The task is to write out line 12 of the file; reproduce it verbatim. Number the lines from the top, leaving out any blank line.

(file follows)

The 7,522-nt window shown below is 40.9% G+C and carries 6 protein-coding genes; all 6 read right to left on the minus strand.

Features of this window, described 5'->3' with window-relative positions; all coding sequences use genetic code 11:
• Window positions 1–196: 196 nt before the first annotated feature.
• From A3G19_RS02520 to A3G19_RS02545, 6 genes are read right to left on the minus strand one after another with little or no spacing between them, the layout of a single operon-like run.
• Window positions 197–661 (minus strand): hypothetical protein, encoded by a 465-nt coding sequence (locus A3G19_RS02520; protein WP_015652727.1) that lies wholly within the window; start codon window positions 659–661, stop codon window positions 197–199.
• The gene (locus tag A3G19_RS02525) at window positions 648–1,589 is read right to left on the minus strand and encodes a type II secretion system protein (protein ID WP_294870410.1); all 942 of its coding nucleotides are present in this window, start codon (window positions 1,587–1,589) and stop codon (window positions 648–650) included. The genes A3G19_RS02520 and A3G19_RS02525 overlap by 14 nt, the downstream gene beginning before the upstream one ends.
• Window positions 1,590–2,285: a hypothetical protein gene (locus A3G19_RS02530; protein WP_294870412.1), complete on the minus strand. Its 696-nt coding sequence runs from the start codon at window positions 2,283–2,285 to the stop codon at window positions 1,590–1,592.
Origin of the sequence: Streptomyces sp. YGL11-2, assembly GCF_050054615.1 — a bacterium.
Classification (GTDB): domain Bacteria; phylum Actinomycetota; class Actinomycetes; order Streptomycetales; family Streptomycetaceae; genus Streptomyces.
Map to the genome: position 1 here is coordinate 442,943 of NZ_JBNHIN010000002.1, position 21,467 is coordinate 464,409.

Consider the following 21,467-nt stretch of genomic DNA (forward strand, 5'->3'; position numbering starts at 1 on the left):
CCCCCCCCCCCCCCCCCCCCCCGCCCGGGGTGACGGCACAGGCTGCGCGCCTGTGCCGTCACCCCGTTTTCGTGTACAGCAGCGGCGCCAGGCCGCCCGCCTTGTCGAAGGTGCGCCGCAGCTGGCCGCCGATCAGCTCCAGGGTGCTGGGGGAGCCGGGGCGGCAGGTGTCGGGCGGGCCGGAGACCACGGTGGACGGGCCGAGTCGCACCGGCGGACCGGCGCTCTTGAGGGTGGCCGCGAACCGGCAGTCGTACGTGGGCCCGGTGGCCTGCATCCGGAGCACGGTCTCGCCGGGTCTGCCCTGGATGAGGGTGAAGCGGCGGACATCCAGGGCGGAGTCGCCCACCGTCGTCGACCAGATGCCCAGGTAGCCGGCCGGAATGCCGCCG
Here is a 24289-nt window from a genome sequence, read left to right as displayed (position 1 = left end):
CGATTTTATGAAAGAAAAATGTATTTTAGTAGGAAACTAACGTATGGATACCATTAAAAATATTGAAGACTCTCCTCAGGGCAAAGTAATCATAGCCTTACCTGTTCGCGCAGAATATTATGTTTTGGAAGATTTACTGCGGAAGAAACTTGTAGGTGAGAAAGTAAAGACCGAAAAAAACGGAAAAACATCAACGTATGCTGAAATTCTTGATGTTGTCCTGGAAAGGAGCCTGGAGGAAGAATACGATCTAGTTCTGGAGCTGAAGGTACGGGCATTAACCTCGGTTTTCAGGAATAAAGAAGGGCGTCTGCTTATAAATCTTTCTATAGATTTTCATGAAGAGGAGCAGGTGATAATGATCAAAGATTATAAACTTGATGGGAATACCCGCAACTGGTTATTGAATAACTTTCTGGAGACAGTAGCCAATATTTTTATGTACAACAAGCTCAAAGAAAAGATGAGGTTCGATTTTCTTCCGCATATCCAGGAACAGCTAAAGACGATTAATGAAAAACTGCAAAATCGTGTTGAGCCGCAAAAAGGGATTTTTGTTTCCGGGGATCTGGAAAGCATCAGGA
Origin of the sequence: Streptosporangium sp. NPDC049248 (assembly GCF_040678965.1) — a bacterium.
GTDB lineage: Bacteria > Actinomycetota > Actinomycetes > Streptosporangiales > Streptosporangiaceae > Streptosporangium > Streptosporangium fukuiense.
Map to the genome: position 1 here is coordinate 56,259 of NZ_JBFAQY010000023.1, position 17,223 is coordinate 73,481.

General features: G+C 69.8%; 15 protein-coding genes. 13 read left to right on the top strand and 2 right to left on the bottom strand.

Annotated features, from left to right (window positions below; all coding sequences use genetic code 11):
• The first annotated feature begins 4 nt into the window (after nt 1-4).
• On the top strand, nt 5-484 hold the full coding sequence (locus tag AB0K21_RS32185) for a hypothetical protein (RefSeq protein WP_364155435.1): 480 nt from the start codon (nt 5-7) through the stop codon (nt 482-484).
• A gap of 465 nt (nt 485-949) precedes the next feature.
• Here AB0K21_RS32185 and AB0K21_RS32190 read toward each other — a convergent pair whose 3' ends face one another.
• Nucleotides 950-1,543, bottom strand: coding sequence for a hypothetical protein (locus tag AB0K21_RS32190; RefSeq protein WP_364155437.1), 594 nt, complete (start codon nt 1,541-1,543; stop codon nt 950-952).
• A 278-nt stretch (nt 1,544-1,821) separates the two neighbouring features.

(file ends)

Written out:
CCCCCCCCCCCCCCCCCCCCCCGCCCGGGGTGACGGCACAGGCTGCGCGCCTGTGCCGTCACCCCGTTTTCGTGTACAGCAGCGGCGCCAGGCCGCCCGCCTTGTCGAAGGTGCGCCGCAGCTGGCCGCCGATCAGCTCCAGGGTGCTGGGGGAGCCGGGGCGGCAGGTGTCGGGCGGGCCGGAGACCACGGTGGACGGGCCGAGTCGCACCGGCGGACCGGCGCTCTTGAGGGTGGCCGCGAACCGGCAGTCGTACGTGGGCCCGGTGGCCTGCATCCGGAGCACGGTCTCGCCGGGTCTGCCCTGGATGAGGGTGAAGCGGCGGACATCCAGGGCGGAGTCGCCCACCGTCGTCGACCAGATGCCCAGGTAGCCGGCCGGAATGCCGCCG